Six weeks of wage talks between South African gold producers and unions have failed to bridge the chasm between their positions, increasing the prospect of crippling strikes in a declining industry battling low prices and soaring costs.
Gold mine stoppages would inflict more damage on Africa's largest economy, which is already losing $60 million a day to a strike by 30,000 workers in the car manufacturing sector that accounts for 6 percent of gross domestic product.
The auto strike entered its third day on Wednesday and has affected global carmakers operating in South Africa, including Toyota, Ford and General Motors.
The two opposing sides in the gold sector remain poles apart after the weeks of talks, with virtually no narrowing of the gap between employers, whose latest offer was a 5.5 percent hike for basic wages, and unions.
The National Union of Mineworkers [NUM], which represents 64 percent of the country's roughly 140,000 gold miners, is seeking a basic wage for entry-level underground workers of 8,000 rand [$790] a month, a 60 percent increase.
Its more hardline rival, the Association of Mineworkers and Construction Union [AMCU], with about 17 percent of the gold labor force, has submitted demands as high as 150 percent.
“The prospects for a strike remain big,” said NUM spokesman Lesiba Seshoka. More talks were due on Wednesday and Monday and workers could down tools after that if the impasse remained.
In contrast, negotiators in the auto sector made some movement towards bringing their positions closer. The National Union of Metalworkers of South Africa has reduced its 20 percent raise demand to 14 percent, compared to the 8 percent being offered by the companies for the first year.
President Jacob Zuma and his ruling African National Congress, criticized for their handling of violent mines unrest last year in which more than 50 people were killed, are keen to avert more labor strife ahead of elections next year.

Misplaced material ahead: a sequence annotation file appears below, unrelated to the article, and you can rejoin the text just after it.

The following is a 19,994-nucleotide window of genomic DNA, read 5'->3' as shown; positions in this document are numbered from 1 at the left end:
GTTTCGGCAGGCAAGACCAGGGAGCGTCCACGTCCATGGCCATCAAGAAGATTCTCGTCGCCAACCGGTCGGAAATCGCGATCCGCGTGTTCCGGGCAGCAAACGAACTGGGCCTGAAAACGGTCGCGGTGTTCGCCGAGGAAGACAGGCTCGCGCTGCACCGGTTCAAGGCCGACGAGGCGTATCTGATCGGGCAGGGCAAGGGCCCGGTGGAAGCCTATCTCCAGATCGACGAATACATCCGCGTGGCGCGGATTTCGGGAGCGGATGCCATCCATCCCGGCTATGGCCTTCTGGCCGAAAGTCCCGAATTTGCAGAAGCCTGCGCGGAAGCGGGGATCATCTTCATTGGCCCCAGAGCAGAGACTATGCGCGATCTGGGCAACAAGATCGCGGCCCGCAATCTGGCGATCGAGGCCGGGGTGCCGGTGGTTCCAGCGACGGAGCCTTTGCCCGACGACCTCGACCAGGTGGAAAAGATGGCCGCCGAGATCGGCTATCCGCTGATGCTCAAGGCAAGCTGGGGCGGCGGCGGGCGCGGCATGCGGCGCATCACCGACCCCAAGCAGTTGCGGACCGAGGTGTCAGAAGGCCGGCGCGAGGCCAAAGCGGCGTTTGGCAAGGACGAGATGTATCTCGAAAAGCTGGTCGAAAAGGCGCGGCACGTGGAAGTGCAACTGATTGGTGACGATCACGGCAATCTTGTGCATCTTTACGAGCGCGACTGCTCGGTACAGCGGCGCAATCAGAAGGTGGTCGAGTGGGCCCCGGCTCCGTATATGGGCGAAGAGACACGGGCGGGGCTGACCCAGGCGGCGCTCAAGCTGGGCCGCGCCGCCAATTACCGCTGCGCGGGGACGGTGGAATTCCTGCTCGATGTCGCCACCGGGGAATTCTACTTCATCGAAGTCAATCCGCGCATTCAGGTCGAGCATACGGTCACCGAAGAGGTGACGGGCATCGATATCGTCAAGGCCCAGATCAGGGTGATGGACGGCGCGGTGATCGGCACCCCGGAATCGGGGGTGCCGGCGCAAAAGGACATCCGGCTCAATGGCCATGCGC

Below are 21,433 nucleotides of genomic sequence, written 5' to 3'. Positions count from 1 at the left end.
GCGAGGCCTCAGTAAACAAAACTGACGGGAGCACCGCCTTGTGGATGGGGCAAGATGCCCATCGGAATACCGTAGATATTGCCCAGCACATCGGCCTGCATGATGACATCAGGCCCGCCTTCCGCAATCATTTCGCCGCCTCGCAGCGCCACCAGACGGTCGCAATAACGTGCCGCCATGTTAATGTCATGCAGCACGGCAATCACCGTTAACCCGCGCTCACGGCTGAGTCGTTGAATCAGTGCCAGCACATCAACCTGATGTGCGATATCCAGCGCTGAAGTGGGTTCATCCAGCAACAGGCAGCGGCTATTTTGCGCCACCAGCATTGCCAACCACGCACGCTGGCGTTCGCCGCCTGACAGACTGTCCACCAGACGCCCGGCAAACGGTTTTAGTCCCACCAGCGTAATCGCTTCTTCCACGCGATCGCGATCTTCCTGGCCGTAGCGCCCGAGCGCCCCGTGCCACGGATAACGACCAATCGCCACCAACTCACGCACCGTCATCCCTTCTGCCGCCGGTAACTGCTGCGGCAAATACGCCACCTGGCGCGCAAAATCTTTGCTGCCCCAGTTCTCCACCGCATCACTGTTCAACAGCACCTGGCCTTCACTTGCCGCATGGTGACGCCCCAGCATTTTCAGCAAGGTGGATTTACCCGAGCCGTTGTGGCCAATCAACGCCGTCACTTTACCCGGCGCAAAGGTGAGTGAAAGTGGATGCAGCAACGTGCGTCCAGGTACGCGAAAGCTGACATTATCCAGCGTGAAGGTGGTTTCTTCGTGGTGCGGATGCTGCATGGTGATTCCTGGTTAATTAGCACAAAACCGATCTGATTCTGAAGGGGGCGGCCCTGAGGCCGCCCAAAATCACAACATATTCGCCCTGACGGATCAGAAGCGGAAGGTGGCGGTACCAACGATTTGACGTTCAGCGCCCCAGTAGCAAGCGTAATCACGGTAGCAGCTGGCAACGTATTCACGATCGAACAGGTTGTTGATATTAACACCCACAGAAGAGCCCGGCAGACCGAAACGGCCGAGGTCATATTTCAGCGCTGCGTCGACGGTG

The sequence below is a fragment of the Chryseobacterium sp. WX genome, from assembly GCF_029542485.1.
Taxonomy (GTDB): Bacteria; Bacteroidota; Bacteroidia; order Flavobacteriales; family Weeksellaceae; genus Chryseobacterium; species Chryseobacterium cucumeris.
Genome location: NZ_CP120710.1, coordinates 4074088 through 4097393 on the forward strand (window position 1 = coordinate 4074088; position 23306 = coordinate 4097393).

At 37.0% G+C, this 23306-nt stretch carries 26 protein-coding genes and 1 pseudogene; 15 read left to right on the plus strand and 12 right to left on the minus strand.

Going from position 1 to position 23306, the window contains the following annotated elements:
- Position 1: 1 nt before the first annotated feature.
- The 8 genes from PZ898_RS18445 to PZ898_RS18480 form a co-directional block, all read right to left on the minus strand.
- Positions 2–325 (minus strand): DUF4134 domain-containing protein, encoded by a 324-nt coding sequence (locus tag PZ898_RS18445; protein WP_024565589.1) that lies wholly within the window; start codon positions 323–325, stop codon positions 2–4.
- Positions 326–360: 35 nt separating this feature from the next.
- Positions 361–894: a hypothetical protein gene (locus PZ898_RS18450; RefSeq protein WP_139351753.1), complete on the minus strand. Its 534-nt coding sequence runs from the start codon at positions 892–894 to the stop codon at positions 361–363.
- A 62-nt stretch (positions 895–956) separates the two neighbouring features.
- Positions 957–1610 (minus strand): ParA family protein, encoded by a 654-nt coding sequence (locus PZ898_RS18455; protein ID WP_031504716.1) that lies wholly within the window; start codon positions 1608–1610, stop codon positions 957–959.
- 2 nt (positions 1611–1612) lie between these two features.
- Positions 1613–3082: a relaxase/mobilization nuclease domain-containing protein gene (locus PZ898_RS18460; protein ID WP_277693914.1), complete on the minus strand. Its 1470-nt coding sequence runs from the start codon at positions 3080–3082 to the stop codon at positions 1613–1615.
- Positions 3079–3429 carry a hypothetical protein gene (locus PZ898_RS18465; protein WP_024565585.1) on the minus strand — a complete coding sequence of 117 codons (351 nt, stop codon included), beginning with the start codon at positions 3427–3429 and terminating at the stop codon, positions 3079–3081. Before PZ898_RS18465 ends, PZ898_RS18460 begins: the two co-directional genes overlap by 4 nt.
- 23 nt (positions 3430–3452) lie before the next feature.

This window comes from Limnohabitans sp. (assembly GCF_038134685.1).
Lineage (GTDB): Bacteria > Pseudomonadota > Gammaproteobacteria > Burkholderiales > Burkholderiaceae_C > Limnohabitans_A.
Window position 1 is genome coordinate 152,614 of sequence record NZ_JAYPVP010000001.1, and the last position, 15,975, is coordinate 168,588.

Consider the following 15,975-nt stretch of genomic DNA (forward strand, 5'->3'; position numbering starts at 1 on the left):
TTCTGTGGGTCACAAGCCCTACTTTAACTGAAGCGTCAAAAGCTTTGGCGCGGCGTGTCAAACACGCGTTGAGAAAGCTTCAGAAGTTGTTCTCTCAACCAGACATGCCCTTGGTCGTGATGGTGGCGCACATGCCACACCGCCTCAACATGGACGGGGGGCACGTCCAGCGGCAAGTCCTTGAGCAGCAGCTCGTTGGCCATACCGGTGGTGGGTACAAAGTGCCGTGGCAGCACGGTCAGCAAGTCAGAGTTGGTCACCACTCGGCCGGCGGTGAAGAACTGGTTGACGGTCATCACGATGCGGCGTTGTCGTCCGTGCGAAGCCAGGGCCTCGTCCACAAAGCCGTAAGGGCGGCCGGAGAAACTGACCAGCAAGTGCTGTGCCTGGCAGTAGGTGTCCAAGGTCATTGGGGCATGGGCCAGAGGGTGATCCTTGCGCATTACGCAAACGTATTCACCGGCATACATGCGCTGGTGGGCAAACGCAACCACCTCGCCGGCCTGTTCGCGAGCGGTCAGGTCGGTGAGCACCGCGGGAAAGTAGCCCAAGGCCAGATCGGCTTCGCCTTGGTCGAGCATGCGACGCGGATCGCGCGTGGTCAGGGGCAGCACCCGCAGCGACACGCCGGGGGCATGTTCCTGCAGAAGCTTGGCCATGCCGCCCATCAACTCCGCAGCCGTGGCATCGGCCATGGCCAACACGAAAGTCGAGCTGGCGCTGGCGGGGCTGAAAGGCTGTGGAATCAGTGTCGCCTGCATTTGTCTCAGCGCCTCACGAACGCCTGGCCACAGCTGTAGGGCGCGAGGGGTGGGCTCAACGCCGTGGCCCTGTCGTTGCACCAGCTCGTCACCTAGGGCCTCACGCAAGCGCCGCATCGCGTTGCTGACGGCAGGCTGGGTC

South Africa's gold and platinum producers are still recovering from a wave of wildcat strikes in 2012 rooted in a turf war between NUM and AMCU. This cost billions of dollars in lost output and triggered damaging sovereign credit downgrades.
But in contrast with last year, when illegal strikes spun out of control into violence, the wage talks process this year has followed standard legal procedures and has been generally peaceful, although there have been sporadic murders at mines.
The gold companies, which have slightly raised their starting offers, say the unions have shown no compromise.
“If you look at past years there has been a narrowing of the gap by this stage in the negotiations and we have not seen that yet,” said Charmane Russell, a spokeswoman for the gold producers which include AngloGold Ashanti, Gold Fields, Harmony and Sibanye Gold.
Aside from a 5.5 percent increase, producers also have offered a “gain share” which, depending on the company, could be linked to the gold price, production, profits or cost objectives, and could add another 1 percent to a basic wage.
Inflation data released on Wednesday will do little to cool union demands as it showed headline inflation in South Africa accelerated to 6.3 percent in July from 5.5 percent in June.
Of concern is the fact that food inflation rose by 6.8 percent, a trend that cuts into the income of working-class households.
The split between the two sides underlines growing militancy among a black labor force that has seen few improvements in living conditions in the two decades since apartheid ended.
Companies have little room, though, with labor accounting for more than 50 percent of costs. Also, gold's spot price is about 30 percent lower than the record peak of more than $1,920 an ounce it reached almost two years ago. About half of the country's shafts are losing money at these levels, according to industry numbers.
This spells big trouble for a South African sector that accounted for 79 percent of world gold production in 1970.
Thomson Reuters GFMS ranked South Africa sixth in global output in 2012, when it produced 177.8 tons of gold, just 6 percent of the world total. It was the country's worst year for bullion production since 1905.
The outlook is gloomy too for talks in the platinum sector, which also faces massive union pay hike demands just as it grapples with rising costs and depressed prices.